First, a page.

Justice Department seeks stay on parts of ACA preventive services ruling

The Department of Justice (DOJ) wants a federal judge to ensure that preventive care coverage requirements in the Affordable Care Act (ACA) remain available while it appeals a ruling striking the provisions down. 

The DOJ filed on Wednesday a request with the U.S. District Court for the Northern District of Texas for a partial stay of an earlier judgment from Judge Reed O’Connor that strips the preventive care coverage requirements for insurers. 

O’Connor’s ruling centered in part on the ACA’s requirement that insurers offer preventive services that have an “A” or “B” recommendation from a federal task force with no cost-sharing.

The judge found in a March 30 opinion that the preventive services requirement violates the religious beliefs of the plaintiffs, which are six individuals and two businesses. The plaintiffs argued that the requirements for covering birth control and the HIV prevention drug preexposure prophylaxis (PrEP) violate their religious beliefs.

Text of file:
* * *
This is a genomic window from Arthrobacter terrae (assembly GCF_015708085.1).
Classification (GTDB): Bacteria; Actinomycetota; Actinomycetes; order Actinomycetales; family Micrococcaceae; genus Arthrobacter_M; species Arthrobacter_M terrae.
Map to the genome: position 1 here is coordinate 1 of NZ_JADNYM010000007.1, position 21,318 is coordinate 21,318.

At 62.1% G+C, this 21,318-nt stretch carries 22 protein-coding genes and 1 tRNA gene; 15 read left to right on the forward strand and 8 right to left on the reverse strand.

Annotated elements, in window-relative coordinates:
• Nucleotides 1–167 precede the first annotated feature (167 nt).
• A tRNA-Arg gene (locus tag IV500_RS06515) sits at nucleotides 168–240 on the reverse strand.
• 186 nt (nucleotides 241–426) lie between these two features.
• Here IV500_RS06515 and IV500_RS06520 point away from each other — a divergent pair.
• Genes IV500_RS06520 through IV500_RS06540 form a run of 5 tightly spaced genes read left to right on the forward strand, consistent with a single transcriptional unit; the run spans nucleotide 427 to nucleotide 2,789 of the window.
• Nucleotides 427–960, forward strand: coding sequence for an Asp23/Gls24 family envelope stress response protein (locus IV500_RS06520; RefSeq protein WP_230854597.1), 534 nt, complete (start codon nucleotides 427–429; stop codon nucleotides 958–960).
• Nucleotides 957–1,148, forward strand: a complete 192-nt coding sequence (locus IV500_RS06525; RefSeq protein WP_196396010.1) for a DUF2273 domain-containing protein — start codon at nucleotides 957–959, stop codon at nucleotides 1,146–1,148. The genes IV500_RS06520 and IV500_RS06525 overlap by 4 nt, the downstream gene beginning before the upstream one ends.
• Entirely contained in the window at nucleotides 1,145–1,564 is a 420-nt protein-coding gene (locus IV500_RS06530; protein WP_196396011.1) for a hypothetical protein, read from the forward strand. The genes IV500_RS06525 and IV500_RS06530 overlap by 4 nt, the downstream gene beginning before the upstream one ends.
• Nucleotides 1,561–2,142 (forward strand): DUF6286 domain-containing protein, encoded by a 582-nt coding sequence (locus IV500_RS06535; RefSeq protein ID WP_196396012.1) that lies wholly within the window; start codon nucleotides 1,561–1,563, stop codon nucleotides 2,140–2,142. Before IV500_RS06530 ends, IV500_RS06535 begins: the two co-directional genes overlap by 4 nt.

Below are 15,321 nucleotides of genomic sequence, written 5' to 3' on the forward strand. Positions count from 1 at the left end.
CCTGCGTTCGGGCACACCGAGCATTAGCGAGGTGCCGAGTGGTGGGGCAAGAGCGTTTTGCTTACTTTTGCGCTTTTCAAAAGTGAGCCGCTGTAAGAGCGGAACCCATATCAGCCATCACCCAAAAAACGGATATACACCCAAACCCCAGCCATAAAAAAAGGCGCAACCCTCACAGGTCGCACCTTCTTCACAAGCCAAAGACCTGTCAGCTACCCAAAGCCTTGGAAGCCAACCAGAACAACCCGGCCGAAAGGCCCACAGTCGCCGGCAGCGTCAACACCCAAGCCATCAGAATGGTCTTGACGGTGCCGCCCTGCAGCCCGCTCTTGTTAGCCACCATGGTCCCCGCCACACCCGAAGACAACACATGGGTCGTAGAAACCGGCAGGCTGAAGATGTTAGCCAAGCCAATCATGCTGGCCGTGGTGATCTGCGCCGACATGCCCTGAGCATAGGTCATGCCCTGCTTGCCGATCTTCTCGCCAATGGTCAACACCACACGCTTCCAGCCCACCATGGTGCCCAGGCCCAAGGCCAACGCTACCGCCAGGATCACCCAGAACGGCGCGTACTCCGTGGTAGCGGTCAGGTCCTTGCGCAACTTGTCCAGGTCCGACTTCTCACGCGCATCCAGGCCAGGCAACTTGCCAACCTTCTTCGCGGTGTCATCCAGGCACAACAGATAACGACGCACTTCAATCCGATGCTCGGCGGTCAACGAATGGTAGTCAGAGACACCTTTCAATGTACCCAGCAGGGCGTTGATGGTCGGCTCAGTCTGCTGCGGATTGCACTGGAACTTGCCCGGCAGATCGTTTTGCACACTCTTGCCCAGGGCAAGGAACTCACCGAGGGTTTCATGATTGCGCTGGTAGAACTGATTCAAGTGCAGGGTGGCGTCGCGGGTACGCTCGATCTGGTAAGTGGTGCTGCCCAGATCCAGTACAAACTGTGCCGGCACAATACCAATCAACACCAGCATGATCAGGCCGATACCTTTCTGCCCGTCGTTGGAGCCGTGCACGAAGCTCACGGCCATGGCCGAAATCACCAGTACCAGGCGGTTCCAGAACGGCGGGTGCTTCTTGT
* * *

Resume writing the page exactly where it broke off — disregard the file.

He also ruled the members of the preventive services task force were not properly appointed.

DOJ, which has appealed the initial ruling, argued that the requested stay will not impact the plaintiffs.

It is necessary, though, to ensure that the ruling doesn’t extend beyond the plaintiffs in order “to prevent irreparable harm to Americans across the country who would be needlessly deprived of life-saving coverage,” the stay request said. 

The coverage requirements have already been in place for more than a decade and include major critical services ranging from cholesterol medication to stave off heart disease to PrEP medication.

“The requirement for health plans to cover preventive services without cost-sharing has been demonstrated to save lives,” DOJ wrote.

DOJ added that a stay won’t lead to any harm to the plaintiffs as five of them don’t even purchase or provide insurance. 

“They would continue to benefit from the portion of the final judgment providing relief tailored to them,” the request said. “Because this balance of the equities overwhelmingly favors a limited stay, and because the government is likely to succeed on the appeal of the nationwide relief ordered by the court, the court should stay the requested portion of the judgment.”

DOJ asked O’Connor to rule on the motion for a stay by April 20 to give the agency the opportunity to ask the Fifth Circuit Court of Appeals for an emergency stay.

Major insurers have so far said they will continue to offer preventive services without cost-sharing to consumers.